Capitalism and socialism have little to do with the viability of a system. Socialist elements are incorporated into the systems of many Western European countries that continue to thrive. Rather, the deciding indicator seems to be the degree of self determination of the people within the system. One can find successful systems all over the capitalist/socialist spectrum. The common factor is usually democracy.

Speaking of self-determiniation, one can only wonder what communism's track record would be if the "free world" didn't have a track record of beseiging and ultimately bankrupting communist countries.
America is not a "free market" system.BikeViking
Nov 15, 2002 1:36 PM
The free market system is where innovation takes place because the individual is rewarded for his/her efforts. No other system can outproduce or out-innovate a free market. Is it entirely free? No, but ours is as close to free thatn any other in the world. All of that cooruptiuon in the free market system is equally rampant (if not more so)in Socialist/Communist societies as well, so reverting to those sytems will not end that.

The EUropean Socialist policies are finally coming home to roost. Europe is at a near zero-population growth, while the elderly population contiues to live longer due to modern medicine. The worker base that is needed to support the growing elderly population is shrinking. The elderly were promised all of the State benefits and paid the high taxes throughout their lifetimes. Their time has come to retire and they want their "stuff" (government benefits). The young workers are being taxed out the wazzoo to support these outlandish retirement benefits and they are quite resentful. This is resulting in a lot of turmoil between the promises made and the exorbitant cost of keeping those promises.

CHile has a remarkable retirement program and ALL of the money you and you employer put into your particular fund is YOURS!!!! There was some pain transitioning to it, but each individual needs to have their own retirement account to do with as they see fit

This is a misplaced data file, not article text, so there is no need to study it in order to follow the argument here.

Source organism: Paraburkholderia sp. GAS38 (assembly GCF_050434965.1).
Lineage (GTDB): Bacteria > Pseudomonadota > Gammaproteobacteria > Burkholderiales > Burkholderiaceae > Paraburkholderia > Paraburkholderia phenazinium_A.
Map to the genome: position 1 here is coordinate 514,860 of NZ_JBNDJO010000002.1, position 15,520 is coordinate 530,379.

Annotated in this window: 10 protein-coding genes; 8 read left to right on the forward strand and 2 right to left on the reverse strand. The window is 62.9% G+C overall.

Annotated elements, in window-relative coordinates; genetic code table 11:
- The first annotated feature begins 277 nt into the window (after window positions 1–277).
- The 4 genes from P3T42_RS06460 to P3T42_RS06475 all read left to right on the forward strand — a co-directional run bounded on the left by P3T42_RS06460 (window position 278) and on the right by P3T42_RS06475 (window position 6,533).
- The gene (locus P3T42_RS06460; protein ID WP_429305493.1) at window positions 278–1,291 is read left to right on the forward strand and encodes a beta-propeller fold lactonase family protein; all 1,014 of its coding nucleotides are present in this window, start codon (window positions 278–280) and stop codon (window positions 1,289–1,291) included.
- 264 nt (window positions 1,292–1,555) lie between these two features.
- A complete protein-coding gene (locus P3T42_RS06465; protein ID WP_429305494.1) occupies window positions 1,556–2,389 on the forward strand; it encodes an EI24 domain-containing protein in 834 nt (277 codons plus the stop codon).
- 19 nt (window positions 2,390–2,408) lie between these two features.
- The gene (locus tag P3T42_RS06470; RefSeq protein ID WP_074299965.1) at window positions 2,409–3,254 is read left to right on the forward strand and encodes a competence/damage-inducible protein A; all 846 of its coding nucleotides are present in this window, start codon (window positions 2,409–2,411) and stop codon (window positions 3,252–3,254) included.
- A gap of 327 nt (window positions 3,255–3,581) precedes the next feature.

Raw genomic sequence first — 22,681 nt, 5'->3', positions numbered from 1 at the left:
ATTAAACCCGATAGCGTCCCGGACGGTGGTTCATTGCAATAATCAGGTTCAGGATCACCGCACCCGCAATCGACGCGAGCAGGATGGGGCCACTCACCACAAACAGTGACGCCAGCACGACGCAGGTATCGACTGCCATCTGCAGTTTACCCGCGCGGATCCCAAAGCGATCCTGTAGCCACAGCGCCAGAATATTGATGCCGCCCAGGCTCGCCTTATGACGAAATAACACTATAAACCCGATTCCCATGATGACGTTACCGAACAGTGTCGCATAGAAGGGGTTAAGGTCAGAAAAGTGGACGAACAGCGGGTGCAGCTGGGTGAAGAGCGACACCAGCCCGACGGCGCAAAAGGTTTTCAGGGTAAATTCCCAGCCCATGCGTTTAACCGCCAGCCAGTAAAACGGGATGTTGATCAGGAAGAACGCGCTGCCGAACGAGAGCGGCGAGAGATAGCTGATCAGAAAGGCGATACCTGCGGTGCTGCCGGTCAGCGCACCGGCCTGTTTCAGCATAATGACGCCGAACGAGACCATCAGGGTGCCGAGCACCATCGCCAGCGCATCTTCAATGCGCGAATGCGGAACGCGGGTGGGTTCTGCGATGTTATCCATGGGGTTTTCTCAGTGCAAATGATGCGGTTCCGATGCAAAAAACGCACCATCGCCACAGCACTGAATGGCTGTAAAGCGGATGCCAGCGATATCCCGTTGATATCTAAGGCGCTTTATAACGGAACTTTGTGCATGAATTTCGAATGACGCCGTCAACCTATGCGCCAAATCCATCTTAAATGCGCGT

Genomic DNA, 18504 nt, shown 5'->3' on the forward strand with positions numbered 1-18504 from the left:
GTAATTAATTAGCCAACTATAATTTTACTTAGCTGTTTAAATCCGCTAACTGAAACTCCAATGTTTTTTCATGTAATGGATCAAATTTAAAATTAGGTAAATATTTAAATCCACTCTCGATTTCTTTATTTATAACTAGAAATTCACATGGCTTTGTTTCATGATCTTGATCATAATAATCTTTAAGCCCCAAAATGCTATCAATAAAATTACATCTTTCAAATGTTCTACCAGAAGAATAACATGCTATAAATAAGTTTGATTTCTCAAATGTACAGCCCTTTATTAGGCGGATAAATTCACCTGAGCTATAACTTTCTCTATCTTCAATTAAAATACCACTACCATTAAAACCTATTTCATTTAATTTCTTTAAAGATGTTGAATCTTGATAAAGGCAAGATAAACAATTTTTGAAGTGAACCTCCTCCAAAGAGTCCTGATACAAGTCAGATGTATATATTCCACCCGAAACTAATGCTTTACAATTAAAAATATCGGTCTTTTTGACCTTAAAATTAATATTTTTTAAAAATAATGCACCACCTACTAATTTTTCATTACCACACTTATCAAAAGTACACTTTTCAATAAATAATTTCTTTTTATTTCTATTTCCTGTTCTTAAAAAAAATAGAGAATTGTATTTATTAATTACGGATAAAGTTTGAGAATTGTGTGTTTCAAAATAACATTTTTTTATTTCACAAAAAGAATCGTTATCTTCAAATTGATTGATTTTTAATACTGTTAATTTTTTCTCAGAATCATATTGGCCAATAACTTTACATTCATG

I certainly hope you are engagin in intellectual exercise with your implied support for Socialism/Communism. If humans were automatons with no desire or ambition to be the best, those systems would be wonderful. We do like keeping up with the Joneses and giving all for the common (government-determined) "good" is not in human nature.
America is not a "free market" system.czardonic
Nov 15, 2002 2:55 PM
If you are pointing to the American system as a paragon of innovation, then it is further proof that the "free market" can be trumped. Much of America's innovation has been presided over by direct government sponsorship. It has also been fostered by protection from competition through tariffs, etc., which would seem to be the antithesis of the free market. The "free market" doesn't fight crime, save your property from fire or bring electricity and water to your home. The "free-market" didn't take us to the moon or liberate Europe from the Nazi's.

I don't support Socialism or Communism. (The suggestion that I do is an anti-intellectual excercise in red-baiting by my detractors.) I simply submit that Capitalist ideology is no more the absolute answer than Socialist ideology.

Capitalist ideologues gripe about goverment controlled social programs, yet they tend to be the biggest supporters of goverment controlled military and law enforcement programs. Whether this is plain hypocracy or covered by some stipulation that the goverment should retain control of national defense, the fact remains that in certain instances the "free-market" can not be trusted to provide the best product. (Just look at airport security for further proof).

I submit that healthcare is another area where life and death concerns can not be left to the tender merecies of market forces. Ill-health presents a much greater risk to the average American than civil unrest or foreign invasion. Why is defense a right, but health a luxury to be earned?
America is not a "free market" system.BikeViking
Nov 18, 2002 6:39 AM
But where does it end? Do we need to supply adequate housing for all? Do we need to provide adequate nutrition for all? At the end of all this we'll all be sending out money to the State to "equally" provide for us? No thanks...

At some point people need to take responsibility for themselves and their lives. Help should be there for those who NEED it, not those who want it.